How do Jewish teachings relate to beliefs about depression in the strictly orthodox Jewish community?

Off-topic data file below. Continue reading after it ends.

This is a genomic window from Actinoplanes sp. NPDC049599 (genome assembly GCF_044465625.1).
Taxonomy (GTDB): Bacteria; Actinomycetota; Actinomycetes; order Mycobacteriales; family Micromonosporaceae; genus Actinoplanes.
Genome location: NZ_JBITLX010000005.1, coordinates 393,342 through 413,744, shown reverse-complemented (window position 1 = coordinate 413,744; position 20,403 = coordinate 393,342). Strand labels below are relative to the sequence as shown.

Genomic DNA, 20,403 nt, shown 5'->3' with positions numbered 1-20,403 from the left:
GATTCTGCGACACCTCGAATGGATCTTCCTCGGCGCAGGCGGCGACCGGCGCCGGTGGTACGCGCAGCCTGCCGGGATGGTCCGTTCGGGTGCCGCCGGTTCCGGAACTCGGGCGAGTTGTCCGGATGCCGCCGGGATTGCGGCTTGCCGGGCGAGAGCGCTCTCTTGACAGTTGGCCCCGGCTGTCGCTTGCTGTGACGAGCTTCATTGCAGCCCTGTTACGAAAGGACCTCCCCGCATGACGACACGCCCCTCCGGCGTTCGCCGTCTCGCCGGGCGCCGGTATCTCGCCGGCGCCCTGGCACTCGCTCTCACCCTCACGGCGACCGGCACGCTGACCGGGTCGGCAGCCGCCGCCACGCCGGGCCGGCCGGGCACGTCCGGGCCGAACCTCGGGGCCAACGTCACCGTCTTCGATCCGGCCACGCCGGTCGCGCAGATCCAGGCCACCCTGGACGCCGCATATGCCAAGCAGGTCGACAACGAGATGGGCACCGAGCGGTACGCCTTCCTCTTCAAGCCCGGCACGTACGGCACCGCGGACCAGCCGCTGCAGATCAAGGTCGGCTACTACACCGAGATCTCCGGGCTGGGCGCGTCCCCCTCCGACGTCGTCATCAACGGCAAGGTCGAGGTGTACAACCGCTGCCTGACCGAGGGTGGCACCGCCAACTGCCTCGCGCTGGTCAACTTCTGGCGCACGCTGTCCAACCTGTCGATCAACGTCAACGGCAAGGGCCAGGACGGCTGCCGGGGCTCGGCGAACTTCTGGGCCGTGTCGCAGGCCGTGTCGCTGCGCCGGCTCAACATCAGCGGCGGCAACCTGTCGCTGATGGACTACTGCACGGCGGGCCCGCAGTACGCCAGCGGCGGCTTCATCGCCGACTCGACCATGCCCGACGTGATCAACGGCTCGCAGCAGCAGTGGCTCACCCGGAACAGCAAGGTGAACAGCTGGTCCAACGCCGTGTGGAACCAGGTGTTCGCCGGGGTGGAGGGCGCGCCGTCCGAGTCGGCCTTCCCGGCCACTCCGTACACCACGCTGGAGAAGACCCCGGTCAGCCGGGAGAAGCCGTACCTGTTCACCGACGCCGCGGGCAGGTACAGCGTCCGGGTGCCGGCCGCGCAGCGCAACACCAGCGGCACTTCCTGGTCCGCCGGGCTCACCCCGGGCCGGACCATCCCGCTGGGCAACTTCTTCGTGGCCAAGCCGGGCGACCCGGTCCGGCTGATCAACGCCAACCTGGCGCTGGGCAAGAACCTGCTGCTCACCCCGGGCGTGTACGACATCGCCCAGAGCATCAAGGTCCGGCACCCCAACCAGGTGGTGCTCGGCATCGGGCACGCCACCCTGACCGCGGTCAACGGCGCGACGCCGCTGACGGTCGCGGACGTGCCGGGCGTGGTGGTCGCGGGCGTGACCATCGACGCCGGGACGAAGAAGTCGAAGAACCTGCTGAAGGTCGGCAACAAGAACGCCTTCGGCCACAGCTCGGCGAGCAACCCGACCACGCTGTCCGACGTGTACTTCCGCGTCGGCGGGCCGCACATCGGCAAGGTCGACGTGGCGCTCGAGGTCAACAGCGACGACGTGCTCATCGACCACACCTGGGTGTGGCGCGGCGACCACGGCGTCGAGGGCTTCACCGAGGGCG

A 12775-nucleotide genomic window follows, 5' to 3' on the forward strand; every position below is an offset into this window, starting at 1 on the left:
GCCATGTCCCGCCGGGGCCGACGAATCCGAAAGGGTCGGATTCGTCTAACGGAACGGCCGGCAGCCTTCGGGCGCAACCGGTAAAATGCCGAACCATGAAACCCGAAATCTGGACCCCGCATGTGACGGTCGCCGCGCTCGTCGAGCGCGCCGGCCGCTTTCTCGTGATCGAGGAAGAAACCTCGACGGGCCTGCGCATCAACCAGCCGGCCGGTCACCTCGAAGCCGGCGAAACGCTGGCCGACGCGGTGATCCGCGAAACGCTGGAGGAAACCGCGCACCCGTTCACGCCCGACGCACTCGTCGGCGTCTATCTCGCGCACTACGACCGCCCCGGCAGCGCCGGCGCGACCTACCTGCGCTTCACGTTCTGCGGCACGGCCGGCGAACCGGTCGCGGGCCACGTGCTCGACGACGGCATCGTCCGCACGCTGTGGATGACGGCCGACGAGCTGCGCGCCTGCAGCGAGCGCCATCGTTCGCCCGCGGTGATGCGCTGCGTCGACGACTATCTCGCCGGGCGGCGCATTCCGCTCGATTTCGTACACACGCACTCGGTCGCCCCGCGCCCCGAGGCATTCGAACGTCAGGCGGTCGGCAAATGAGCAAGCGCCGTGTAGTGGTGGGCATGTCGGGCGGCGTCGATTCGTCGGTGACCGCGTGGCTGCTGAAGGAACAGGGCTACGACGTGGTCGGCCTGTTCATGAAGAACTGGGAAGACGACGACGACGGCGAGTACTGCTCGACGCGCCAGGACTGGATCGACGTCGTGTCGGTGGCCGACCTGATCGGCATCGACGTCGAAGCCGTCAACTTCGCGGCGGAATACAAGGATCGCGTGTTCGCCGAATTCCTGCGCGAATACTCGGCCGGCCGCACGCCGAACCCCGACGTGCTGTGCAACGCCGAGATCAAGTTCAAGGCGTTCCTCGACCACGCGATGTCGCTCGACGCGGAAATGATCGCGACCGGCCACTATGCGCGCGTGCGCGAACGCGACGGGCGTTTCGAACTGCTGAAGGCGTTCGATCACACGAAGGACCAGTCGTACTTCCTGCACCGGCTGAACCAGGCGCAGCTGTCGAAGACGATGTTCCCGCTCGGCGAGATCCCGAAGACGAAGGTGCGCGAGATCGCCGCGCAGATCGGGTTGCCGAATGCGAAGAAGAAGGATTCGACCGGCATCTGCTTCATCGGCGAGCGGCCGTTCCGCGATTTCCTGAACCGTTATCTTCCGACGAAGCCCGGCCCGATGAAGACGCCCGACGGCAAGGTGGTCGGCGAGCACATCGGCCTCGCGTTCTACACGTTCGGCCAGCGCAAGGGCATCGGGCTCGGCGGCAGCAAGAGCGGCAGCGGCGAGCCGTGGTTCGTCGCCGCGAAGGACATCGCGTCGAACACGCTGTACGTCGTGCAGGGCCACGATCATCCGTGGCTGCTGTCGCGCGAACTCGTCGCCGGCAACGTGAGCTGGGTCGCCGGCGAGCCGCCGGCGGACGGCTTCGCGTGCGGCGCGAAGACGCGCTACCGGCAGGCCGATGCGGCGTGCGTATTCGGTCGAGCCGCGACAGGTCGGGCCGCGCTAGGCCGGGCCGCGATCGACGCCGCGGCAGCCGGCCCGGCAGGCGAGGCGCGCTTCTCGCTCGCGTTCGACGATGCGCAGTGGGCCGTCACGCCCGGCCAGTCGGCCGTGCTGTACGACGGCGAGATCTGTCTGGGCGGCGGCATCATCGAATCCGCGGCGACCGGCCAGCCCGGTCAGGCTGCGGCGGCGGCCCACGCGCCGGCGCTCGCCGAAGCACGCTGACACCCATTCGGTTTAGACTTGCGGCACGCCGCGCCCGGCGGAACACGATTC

Abstract: The aim of this study was to explore whether and, if so, how Jewish teachings influence strictly orthodox Jewish beliefs about depression. The rabbinic literature was searched for Jewish teachings relevant to depression. Ten consenting strictly orthodox Jews were purposively selected and interviewed using a semi-structured interview schedule focussing on their beliefs about causes of and treatments for depression. Thematic analysis was used to analyse transcribed interviews and explore relationships between community beliefs and the Jewish teachings identified in the review. The key themes in both the rabbinic literature and the community included the overriding importance in Judaism of preserving life, using appropriate, acceptable means to do so, and obligations to help others. Contrasts between rabbinic teachings and community beliefs included community concerns about stigma, generally lacking in the rabbinic literature, and greater rabbinic emphasis on spiritual exertion in dealing with depression. Findings could prove useful to those managing depressed, orthodox Jews.